Social determinants of health (SDOH) are the conditions in the environments where people are born, live, learn, work, play, worship, and age that affect a wide range of health, functioning, and quality-of-life outcomes and risks.
- U.S. Department of Health and Human Services
Information about SDOH is available all over the web and in scholarly literature. Below are a few places to search to get you started.
Many current and historical methods of conducting research reinforce white supremacy and other forms of racism and inequity. Only by actively working to overcome racism do we improve our research and systems. One way to incorporate more voices from marginalized communities into your research is to seek out these voices in grey literature, but don't forget to also seek out these perspectives in scholarly literature, despite ongoing white supremacy in scholarly lit.
SDOH research questions are often quite broad and must be narrowed down to effectively investigate. Learn how to develop a research question.
To find information on your topic, one of the first steps is to generate a list of related keywords. Some folks use Excel or Google Docs to organize their keywords. For a concept like economic stability, a researcher may generate an initial list of keywords that looks like this:
Then the researcher may take a list of terms like this to a database like PubMed, separating synonymous concepts with the Boolean Operator OR:
economic stability OR economic status OR living paycheck to paycheck OR gig economy
Based on the results of an initial search, the researcher should review the results and add or modify keywords to capture more related articles on the topic of interest. In addition to keywords, the researcher should investigate whether the database has a controlled vocabulary, i.e., a set list of terms used to describe specific concepts so the database's contents can be indexed and found by those terms.
Hedges are standardized search strategies that can be used to help retrieve relevant articles.
Hedges may be applied to improve the recall of various levels of evidence, such as randomized controlled trials, systematic reviews/meta-analyses, and to identify clinical concepts, such as diagnosis, etiology, prognosis and treatment. Hedges are also called filters, clinical queries, or optimal search strategies. They are not a guarantee of retrieving quality research; you still need to critically appraise results for quality and relevance.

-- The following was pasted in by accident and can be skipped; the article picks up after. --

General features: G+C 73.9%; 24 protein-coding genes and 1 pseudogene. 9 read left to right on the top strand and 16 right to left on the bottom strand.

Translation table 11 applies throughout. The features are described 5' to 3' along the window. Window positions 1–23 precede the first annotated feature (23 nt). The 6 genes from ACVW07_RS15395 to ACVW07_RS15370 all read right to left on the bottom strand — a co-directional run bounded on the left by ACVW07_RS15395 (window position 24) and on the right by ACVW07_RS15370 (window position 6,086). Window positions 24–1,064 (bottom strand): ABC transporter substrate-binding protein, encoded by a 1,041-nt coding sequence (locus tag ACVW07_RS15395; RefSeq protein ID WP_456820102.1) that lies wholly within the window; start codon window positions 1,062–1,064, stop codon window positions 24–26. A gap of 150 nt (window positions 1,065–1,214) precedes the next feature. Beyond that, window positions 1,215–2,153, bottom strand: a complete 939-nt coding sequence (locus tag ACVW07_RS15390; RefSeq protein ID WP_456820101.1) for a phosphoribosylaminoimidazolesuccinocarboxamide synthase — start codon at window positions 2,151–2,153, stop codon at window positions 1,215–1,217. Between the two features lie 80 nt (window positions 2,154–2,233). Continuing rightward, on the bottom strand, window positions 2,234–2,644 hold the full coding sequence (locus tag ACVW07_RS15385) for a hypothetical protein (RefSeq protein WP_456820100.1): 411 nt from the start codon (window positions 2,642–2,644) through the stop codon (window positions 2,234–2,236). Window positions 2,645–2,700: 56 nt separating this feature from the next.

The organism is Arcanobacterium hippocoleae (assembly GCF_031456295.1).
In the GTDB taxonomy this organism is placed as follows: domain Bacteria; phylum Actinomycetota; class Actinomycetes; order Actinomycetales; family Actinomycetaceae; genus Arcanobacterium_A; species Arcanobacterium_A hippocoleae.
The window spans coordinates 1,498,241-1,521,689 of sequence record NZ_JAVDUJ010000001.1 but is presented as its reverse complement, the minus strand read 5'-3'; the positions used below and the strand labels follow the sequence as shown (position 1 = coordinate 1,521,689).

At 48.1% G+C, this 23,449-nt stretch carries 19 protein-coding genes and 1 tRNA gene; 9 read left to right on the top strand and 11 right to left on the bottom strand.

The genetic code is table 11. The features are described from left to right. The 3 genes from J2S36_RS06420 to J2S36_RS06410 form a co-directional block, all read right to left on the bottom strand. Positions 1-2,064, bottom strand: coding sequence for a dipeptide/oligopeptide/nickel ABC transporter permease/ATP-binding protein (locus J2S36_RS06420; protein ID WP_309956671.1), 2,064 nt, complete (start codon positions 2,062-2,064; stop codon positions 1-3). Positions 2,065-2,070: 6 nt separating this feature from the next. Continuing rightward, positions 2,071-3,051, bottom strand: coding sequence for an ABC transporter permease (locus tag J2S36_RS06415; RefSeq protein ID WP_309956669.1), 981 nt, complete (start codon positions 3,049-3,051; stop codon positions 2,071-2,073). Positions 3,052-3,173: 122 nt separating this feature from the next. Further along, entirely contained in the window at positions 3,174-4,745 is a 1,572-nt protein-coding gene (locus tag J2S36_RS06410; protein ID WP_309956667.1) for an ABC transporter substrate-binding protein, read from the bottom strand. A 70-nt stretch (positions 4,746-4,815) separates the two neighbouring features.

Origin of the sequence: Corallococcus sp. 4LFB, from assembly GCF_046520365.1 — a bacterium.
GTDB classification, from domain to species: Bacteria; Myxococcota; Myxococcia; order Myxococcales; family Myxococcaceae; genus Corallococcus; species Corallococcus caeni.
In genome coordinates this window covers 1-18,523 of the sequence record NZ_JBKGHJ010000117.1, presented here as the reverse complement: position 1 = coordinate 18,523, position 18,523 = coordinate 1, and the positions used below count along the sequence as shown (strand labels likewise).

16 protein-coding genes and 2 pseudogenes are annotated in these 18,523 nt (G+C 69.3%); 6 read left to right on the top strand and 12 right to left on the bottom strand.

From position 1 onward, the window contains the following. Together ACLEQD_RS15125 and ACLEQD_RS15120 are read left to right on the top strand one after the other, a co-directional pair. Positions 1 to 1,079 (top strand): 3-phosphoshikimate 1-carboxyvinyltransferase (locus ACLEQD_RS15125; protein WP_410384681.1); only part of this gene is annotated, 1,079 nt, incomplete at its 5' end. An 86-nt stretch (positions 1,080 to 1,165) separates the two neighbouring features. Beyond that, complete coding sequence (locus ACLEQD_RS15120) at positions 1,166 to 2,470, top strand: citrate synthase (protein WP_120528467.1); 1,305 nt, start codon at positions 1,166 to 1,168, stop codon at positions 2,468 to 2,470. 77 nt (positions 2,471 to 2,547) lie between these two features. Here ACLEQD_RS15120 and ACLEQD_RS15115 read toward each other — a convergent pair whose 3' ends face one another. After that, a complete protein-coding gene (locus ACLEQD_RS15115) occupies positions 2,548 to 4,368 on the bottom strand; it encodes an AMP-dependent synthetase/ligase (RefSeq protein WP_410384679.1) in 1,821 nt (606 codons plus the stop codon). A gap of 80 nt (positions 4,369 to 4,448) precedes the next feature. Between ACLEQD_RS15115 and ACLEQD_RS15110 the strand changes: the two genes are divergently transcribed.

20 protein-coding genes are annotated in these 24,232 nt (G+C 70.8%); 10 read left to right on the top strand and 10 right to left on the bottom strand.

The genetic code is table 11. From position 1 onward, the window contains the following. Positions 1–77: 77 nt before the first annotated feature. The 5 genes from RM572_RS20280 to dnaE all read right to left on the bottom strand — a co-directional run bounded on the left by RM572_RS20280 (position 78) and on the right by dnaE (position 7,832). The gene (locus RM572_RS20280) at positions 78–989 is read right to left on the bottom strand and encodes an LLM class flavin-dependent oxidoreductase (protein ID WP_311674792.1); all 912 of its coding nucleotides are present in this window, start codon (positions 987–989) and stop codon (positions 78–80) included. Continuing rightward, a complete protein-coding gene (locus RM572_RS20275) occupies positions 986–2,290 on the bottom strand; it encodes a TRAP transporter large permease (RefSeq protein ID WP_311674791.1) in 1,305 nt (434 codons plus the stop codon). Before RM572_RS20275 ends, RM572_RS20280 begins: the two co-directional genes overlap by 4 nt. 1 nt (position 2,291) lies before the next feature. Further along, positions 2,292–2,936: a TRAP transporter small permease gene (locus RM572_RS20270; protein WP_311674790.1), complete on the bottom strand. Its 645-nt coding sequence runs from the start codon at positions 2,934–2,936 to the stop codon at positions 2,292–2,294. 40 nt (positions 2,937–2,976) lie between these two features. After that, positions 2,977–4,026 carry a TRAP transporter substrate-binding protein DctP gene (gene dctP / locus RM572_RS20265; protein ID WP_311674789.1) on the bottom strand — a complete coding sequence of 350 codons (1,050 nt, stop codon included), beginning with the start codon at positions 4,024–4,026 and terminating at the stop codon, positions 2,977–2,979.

- University of Alabama at Birmingham Libraries
Unvalidated SDOH search by Lisa Acuff, AHIP (Feb. 2023): "social determinants"[Title/Abstract:~2]
This search using a proximity operator in PubMed retrieved 'social and structural determinants of health' and 'social and psychological determinants'; where 'social determinants' does not appear next to 'of health'; where 'health' is modified like 'social determinants of oral health' or 'social determinants of mental health'; and other variations like 'social determinants of vulnerability' or 'social determinants of racial disparities'.
Please note that the definition of Low and Middle Income Countries (LMICs) has changed over time and country income also changes over time, so the list of countries included in this filter may not match the definition of LMICs that you would like to research. You will need to manually add or remove countries to the filter as needed for your research. Reach out to your librarian for assistance.
Social Determinants of Health are constantly evolving based on current research, knowledge, and understanding. The more researchers become aware of the systems of oppression and privilege that determine a portion of the population's health, the more the list of SDOH will adapt and grow.
Stephen Bezruchka, MD, MPH, Departments of Health Systems and Population Health & of Global Health, School of Public Health, University of Washington shared via the American Public Health Association (APHA) Spirit of 1848 listserv, "There are a variety of cover terms to understand the determinants of health. These include fundamental cause, economic inequality and power relationships. A group in Canada, National Collaborating Centre for Determinants of Health, has produced some material that may be of value in discussing power's effect on health."